Knowing Who We Are & Why We Are Who We Are

“In its regulation of home life and in its status as focus of discourse at the Sabbath assemblies, the law was indeed imprinted deep onto the lives and minds of Diaspora Jews, and it is not surprising to find Seneca complain that, by contrast to the ignorance of the Roman populace, Jews seem to be well informed about the rationale for their pattern of life (apud Augustine, De Civitate Dei 6.11).” – John Barclay, Jews in the Mediterranean Diaspora (1996), pg.426

Will the same be said about us, the church here in the West (asking as one who lives in the West, specifically the U.S.)?  That we are well informed about the rationale for our pattern of life?  Is the church in the West biblically literate?  Are we well acquainted not only with the words of our Book but also the history, context, nature, etc. of the Bible?

John Barclay and Contextualization

I just finished re-reading John Barclay’s Obeying the Truth: Paul’s Ethics in Galatians, one of my favorite books on Galatians. I enjoy reading Barclay because he writes in a clear, concise manner and pays close attention to both the literary and historical contexts of Paul’s letter.

When re-reading a book, I am consistently amazed by how my current context informs my reading. Contextualization of the gospel is not a normal focus of mine but lately I have been thinking through different aspects of contextualizing as my wife and I have discussed several mission opportunities. Two primary sources have guided my research:

E. Randolph Richards and Brandon J. O’Brien – Misreading Scripture with Western Eyes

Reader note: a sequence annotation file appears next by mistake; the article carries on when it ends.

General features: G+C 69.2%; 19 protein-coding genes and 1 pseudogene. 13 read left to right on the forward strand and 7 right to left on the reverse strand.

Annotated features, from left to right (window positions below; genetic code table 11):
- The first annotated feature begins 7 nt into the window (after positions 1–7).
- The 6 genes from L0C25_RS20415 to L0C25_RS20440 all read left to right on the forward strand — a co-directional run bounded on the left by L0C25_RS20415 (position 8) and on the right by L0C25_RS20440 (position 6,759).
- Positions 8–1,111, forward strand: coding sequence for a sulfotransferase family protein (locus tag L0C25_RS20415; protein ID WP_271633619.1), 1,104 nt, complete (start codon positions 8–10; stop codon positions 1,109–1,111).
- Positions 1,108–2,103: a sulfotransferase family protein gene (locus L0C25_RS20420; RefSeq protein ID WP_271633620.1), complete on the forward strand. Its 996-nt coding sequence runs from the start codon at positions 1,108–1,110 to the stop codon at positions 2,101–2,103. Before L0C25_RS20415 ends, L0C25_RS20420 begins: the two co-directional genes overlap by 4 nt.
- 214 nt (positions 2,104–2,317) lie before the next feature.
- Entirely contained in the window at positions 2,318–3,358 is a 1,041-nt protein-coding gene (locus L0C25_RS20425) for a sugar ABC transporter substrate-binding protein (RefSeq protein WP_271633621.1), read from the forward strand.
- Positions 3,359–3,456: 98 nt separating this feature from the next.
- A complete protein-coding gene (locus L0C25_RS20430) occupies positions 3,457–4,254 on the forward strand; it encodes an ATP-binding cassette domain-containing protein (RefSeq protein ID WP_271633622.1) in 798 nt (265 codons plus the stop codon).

Jackson Wu‘s blog on Doing Theology. Thinking Mission.

Therefore, I was excited to find this gem in Barclay’s book:

In many respects Paul’s pioneering work in founding and nurturing Hellenistic Christian churches made him an innovator in conceptualizing and presenting a Christian ethic. But such a role inevitably involved the adaptation and application of previous Jewish and Hellenistic moral traditions, for it was unnecessary to create an ethical system de novo. Paul drew on the Jewish and Christian patterns of thought familiar to him while also being inclined to use terms and forms which could communicate effectively with his Gentile converts…Many of his ideas, motifs, and forms are not original to him. What are unique to Paul are his emphasis within this material and his arrangement of it, both of which are strongly influenced by his understanding of the gospel and the needs of the Galatian situation.

Contextualization can be a touchy subject because

-we think it means to water down the message

-we can’t see past our own cultural perspectives

-we don’t want to see past our own cultural biases

-we believe the biblical example does not involve contextualizing the message.

Barclay, however, provides a helpful way for me to think through the gospel in different contexts: innovation using my understanding of the gospel (my context) and an understanding of the needs of a culture (missional context). For those versed in contextualization this may seem obvious, but for me it is transformative to understand that contextualization moves beyond adaptation to innovation.